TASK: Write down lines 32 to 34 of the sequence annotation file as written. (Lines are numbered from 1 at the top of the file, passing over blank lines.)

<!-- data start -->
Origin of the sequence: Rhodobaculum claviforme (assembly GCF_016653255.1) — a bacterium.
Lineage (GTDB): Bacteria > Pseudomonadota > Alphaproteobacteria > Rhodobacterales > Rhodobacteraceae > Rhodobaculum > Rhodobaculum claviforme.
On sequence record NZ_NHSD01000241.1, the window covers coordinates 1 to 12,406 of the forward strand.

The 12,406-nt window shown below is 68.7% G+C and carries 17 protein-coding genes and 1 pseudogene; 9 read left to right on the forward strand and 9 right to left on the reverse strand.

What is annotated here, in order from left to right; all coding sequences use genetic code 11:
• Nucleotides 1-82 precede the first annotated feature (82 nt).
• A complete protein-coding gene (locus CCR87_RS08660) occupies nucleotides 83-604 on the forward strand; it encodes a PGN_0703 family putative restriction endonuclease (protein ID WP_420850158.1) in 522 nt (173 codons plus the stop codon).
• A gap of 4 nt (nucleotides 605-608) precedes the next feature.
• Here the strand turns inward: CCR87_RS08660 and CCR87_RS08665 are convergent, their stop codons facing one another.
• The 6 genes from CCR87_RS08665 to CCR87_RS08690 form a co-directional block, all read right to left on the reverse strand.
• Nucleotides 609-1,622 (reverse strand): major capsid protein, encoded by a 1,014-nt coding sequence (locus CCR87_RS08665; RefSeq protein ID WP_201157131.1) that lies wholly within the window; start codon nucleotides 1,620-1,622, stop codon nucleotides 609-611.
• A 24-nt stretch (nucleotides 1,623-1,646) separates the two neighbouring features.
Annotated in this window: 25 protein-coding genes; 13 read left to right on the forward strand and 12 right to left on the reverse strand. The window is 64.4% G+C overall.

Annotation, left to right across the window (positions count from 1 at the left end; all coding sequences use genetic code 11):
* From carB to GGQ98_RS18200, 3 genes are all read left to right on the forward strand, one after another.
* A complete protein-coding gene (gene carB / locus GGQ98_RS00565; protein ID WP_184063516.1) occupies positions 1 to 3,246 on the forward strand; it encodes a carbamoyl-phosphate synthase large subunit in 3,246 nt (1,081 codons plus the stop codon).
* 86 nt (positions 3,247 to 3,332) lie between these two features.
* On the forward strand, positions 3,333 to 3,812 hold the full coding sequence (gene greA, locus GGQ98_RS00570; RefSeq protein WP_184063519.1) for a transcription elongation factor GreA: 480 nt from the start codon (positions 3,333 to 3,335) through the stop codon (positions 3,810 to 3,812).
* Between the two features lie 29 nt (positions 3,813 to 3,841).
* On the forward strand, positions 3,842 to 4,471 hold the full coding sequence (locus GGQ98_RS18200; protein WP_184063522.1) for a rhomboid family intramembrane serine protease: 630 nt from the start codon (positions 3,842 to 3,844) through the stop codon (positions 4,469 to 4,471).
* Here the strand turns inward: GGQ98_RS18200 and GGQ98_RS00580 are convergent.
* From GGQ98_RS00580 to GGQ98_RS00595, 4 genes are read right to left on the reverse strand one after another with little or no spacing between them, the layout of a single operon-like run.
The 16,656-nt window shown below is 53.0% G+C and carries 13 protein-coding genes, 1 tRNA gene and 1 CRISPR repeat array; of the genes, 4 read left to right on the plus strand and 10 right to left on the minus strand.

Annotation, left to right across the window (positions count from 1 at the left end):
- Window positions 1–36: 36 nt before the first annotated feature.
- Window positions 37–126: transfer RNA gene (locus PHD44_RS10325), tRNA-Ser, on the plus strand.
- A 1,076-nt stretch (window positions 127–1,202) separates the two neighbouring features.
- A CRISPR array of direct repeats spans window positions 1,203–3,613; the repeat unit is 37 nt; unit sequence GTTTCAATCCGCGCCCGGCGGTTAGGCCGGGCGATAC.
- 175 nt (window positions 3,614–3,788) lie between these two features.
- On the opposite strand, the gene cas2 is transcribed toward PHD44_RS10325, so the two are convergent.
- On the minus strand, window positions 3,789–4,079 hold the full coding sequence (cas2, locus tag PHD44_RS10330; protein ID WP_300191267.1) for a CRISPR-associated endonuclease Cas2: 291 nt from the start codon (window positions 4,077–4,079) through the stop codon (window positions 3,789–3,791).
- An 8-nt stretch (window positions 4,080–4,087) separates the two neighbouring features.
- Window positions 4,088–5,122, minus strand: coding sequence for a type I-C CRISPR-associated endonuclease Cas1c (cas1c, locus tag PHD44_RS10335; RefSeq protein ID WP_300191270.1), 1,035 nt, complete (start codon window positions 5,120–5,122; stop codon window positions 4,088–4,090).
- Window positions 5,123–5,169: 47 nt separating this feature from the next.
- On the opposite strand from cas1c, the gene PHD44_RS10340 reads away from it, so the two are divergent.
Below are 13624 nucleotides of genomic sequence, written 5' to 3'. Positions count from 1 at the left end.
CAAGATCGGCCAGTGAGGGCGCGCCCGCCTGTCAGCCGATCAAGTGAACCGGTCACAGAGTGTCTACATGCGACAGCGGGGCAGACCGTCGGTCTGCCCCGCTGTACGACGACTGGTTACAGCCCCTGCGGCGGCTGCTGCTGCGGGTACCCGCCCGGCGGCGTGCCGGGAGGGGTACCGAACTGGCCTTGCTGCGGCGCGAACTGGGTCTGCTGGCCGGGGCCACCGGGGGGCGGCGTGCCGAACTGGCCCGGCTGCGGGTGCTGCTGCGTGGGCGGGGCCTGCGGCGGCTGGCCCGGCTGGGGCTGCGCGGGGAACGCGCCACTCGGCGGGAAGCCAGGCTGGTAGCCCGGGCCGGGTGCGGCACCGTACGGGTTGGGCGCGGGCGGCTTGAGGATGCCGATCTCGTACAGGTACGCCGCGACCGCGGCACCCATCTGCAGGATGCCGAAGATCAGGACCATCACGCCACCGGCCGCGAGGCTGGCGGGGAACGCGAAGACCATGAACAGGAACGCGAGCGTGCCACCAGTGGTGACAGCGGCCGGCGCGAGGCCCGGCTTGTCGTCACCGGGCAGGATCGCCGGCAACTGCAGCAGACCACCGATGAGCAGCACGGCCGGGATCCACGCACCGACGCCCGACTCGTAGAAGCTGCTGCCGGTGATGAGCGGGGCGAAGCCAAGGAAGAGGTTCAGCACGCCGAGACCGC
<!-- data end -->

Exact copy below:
- An 8-nt stretch (window positions 4,080–4,087) separates the two neighbouring features.
- Window positions 4,088–5,122, minus strand: coding sequence for a type I-C CRISPR-associated endonuclease Cas1c (cas1c, locus tag PHD44_RS10335; RefSeq protein ID WP_300191270.1), 1,035 nt, complete (start codon window positions 5,120–5,122; stop codon window positions 4,088–4,090).
- Window positions 5,123–5,169: 47 nt separating this feature from the next.